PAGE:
Although professionals like chefs, sommeliers and perfumers, have cultivated their noses, there are important differences between such expertise and the everyday cultural knowledge of hunter-gatherer people. First of all, their vocabularies are learned differently: hunter-gatherers learn smell words throughout childhood with little explicit instruction, whereas professional experts acquire olfactory lexicons through explicit training often later in life. Secondly, hunter-gatherers use general smell terms in order to capture broad similarities between odours. Jahai, for example, distinguishes plʔeŋ smells (characteristic of blood, raw meat and fish) from cŋɛs smells (typical for bat dropping, smoke and petrol), both of which are simply ‘stinky’ in English. By contrast, specialists often use olfactory language to identify exact scents and to distinguish between very closely related aromas, for example, telling fake vanilla apart from the real thing. Lastly, although connoisseurs may show high consensus when describing the bouquet of a wine or perfume, this ability usually does not extend beyond their specific domain of expertise. In fact, previous research conducted with my students and colleagues shows that experts are no better than laypeople at describing everyday scents, like the smell of soap or grass. Although there are these differences, perhaps the most important thing to keep in mind is that scent professionals demonstrate that olfactory skills can in fact be trained.

Why is it important to preserve language diversity worldwide?

Of the approximately 7000 languages spoken in the world, it is estimated that a third are at risk today. The majority that are under threat are indigenous languages spoken by communities whose environment is under threat because of encroachment on their land by loggers and developers or otherwise by climate change. Language not only allow us to communicate, but conveys the inherited knowledge and oral teachings of a culture honed by generations over millennia. That’s why it is important to protect them. To draw attention to this issue the United Nations have declared 2022-2032 to be the International Decade of Indigenous Languages.

What can we learn from indigenous languages?

Each indigenous culture has its own unique way of relating to the natural environment, and knowledge about local ecosystems that has been passed down from generation to generation. For example, a recent study showed that each endangered language has unique insight into different medicinal cures that aren’t known to Western medicine yet. Indigenous languages may contain valuable information unknown to Western societies, but that’s not the most important reason for conserving them. Each language lost means the loss of a unique worldview that is a valuable good in its own right and that can help us to understand humanity better.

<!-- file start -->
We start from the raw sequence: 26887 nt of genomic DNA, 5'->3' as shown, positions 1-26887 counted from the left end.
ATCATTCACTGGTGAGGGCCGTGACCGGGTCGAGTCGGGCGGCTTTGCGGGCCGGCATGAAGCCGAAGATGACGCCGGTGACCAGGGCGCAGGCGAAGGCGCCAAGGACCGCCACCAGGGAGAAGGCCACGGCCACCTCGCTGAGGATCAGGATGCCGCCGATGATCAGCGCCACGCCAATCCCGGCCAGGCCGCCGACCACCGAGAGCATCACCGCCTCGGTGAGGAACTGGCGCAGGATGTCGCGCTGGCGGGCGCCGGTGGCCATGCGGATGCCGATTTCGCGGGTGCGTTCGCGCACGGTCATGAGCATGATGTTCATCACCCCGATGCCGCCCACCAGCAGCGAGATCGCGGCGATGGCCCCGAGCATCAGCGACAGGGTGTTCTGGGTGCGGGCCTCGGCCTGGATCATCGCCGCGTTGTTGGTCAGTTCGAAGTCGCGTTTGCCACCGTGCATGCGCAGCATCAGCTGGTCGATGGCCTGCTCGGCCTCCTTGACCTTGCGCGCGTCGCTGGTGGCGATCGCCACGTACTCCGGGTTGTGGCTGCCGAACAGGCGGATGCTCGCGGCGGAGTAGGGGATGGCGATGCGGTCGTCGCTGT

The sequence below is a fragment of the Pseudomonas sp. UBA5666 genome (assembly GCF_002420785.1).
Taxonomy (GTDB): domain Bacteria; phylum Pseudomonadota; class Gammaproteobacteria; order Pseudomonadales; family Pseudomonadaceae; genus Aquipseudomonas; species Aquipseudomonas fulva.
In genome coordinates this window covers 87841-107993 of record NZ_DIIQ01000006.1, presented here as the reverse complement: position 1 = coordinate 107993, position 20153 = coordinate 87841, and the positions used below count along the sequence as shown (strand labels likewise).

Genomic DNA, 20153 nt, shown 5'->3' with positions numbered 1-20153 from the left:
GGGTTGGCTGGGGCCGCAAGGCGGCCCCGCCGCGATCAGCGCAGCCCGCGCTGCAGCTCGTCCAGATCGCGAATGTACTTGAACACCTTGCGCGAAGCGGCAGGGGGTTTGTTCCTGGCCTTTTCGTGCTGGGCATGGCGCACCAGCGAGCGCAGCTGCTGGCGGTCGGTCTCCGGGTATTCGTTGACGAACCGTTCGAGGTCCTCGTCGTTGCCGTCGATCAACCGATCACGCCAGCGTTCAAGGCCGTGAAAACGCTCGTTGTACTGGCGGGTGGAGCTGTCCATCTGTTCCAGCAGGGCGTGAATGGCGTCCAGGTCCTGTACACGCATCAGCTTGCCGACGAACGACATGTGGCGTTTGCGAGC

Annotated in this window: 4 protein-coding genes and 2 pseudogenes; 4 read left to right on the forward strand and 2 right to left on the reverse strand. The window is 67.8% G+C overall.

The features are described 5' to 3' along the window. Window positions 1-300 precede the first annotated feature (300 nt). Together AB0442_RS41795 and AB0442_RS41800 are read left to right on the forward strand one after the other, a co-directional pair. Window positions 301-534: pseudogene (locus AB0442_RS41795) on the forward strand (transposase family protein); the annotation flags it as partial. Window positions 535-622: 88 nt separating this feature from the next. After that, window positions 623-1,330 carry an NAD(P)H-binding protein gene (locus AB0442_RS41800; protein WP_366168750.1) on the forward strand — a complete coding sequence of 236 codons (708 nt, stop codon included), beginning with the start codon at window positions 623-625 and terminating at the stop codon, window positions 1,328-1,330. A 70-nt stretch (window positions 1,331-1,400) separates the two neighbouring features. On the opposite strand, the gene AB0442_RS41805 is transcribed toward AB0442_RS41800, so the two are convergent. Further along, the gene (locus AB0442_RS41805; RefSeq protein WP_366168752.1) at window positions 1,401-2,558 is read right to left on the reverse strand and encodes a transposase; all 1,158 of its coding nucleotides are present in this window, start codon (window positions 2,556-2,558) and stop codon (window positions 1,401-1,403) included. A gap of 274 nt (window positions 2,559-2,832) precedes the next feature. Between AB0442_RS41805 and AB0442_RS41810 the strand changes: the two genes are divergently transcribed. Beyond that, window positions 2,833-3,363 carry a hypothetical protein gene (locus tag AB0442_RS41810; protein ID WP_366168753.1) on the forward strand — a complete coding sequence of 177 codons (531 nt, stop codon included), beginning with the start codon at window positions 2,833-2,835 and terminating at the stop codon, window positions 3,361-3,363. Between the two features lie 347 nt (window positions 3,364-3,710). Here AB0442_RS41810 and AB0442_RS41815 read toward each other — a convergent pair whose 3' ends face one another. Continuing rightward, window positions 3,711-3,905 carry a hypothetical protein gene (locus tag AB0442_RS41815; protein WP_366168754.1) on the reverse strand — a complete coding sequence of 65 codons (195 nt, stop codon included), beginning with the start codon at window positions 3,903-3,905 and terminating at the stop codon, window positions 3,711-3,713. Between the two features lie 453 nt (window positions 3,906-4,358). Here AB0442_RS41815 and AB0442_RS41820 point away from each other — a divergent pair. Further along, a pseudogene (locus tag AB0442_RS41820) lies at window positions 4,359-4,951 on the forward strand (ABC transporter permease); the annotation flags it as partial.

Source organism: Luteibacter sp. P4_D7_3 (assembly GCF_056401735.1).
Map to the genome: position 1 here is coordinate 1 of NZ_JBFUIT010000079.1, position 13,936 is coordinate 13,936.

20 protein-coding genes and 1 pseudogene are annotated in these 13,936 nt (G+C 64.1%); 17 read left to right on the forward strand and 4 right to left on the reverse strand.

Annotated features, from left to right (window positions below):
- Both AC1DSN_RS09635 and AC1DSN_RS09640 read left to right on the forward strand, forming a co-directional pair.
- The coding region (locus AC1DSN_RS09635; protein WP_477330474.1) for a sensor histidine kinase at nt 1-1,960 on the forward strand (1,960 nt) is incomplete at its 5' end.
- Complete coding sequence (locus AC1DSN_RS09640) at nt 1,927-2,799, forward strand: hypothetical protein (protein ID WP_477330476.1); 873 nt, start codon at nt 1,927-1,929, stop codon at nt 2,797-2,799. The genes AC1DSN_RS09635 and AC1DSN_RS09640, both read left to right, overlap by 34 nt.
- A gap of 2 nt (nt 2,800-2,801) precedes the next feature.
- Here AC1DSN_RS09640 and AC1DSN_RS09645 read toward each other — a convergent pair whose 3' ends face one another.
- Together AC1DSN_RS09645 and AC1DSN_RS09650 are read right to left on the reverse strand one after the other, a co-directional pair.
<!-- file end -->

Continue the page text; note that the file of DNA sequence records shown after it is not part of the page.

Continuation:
How does this affect you as a researcher?

At times I find it unbearably sad that people feel more emotion when an animal goes extinct than when a community loses its language and culture. We need a David Attenborough of language and culture, to show just how amazing it is that all these languages represent unique ways of understanding the world. I wish we could celebrate that more and perhaps there are solutions for the loss of languages worldwide. Multilingual schooling, for example, could be an antidote to the globalisation of education, if communities want that. As researchers we hope to work with local communities in ways that promote their priorities, for example by providing literacy materials in their native language, if that’s what they wish. And on a positive note, language is ever-changing and new varieties appear all the time. So while diversity is under threat, the human drive for differentiating ourselves from others means that there is an antidote to universalising forces too. As long as there are humans, there will be languages for us scientists to study.

Next year you will be a fellow at the Harvard Radcliffe Institute. What are you planning to do there?

The plan is to write a book that synthesises my work so far. In the last years I have been working on a range of different research projects and it’s time to integrate them within an overarching framework. Some of the large scaled cross-cultural studies I lead take many years to complete, so if I am ever to do another big one, then it needs to be a really exciting question that I can answer in a meaningful way. My year at Harvard is an exciting opportunity to see what that next big challenge is going to be.

 

Photos: David Fisher